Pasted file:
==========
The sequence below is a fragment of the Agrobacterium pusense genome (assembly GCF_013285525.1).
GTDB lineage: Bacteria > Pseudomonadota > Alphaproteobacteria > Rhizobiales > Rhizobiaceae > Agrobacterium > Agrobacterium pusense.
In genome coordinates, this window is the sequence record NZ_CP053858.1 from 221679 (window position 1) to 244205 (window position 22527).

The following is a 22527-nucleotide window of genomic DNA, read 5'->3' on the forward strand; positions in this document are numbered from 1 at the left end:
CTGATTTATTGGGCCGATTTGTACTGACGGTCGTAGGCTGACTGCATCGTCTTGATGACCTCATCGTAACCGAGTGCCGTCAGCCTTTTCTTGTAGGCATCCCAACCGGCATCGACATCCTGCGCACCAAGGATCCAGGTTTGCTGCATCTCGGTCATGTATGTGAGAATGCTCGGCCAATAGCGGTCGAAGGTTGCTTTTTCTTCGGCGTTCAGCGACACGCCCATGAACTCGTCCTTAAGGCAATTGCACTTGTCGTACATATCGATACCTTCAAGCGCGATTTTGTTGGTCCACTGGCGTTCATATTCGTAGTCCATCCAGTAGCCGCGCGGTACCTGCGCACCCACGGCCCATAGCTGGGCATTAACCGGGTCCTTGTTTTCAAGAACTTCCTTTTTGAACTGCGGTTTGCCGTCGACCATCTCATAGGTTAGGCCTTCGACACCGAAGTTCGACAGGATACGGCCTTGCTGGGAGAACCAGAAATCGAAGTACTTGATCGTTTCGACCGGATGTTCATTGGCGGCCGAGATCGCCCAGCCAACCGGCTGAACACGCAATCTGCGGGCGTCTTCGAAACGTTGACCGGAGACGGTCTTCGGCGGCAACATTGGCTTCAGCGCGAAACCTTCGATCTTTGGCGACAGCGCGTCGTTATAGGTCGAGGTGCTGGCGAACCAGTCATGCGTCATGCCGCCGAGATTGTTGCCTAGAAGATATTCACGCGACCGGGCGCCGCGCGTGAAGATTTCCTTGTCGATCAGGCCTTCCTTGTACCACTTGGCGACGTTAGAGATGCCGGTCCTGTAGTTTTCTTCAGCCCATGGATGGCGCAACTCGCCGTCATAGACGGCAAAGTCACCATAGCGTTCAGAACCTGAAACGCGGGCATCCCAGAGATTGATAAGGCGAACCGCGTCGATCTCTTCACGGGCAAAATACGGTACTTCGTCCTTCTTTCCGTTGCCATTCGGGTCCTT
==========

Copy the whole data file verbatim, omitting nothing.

The sequence below is a fragment of the Agrobacterium pusense genome (assembly GCF_013285525.1).
GTDB lineage: Bacteria > Pseudomonadota > Alphaproteobacteria > Rhizobiales > Rhizobiaceae > Agrobacterium > Agrobacterium pusense.
In genome coordinates, this window is the sequence record NZ_CP053858.1 from 221679 (window position 1) to 244205 (window position 22527).

The following is a 22527-nucleotide window of genomic DNA, read 5'->3' on the forward strand; positions in this document are numbered from 1 at the left end:
CTGATTTATTGGGCCGATTTGTACTGACGGTCGTAGGCTGACTGCATCGTCTTGATGACCTCATCGTAACCGAGTGCCGTCAGCCTTTTCTTGTAGGCATCCCAACCGGCATCGACATCCTGCGCACCAAGGATCCAGGTTTGCTGCATCTCGGTCATGTATGTGAGAATGCTCGGCCAATAGCGGTCGAAGGTTGCTTTTTCTTCGGCGTTCAGCGACACGCCCATGAACTCGTCCTTAAGGCAATTGCACTTGTCGTACATATCGATACCTTCAAGCGCGATTTTGTTGGTCCACTGGCGTTCATATTCGTAGTCCATCCAGTAGCCGCGCGGTACCTGCGCACCCACGGCCCATAGCTGGGCATTAACCGGGTCCTTGTTTTCAAGAACTTCCTTTTTGAACTGCGGTTTGCCGTCGACCATCTCATAGGTTAGGCCTTCGACACCGAAGTTCGACAGGATACGGCCTTGCTGGGAGAACCAGAAATCGAAGTACTTGATCGTTTCGACCGGATGTTCATTGGCGGCCGAGATCGCCCAGCCAACCGGCTGAACACGCAATCTGCGGGCGTCTTCGAAACGTTGACCGGAGACGGTCTTCGGCGGCAACATTGGCTTCAGCGCGAAACCTTCGATCTTTGGCGACAGCGCGTCGTTATAGGTCGAGGTGCTGGCGAACCAGTCATGCGTCATGCCGCCGAGATTGTTGCCTAGAAGATATTCACGCGACCGGGCGCCGCGCGTGAAGATTTCCTTGTCGATCAGGCCTTCCTTGTACCACTTGGCGACGTTAGAGATGCCGGTCCTGTAGTTTTCTTCAGCCCATGGATGGCGCAACTCGCCGTCATAGACGGCAAAGTCACCATAGCGTTCAGAACCTGAAACGCGGGCATCCCAGAGATTGATAAGGCGAACCGCGTCGATCTCTTCACGGGCAAAATACGGTACTTCGTCCTTCTTTCCGTTGCCATTCGGGTCCTT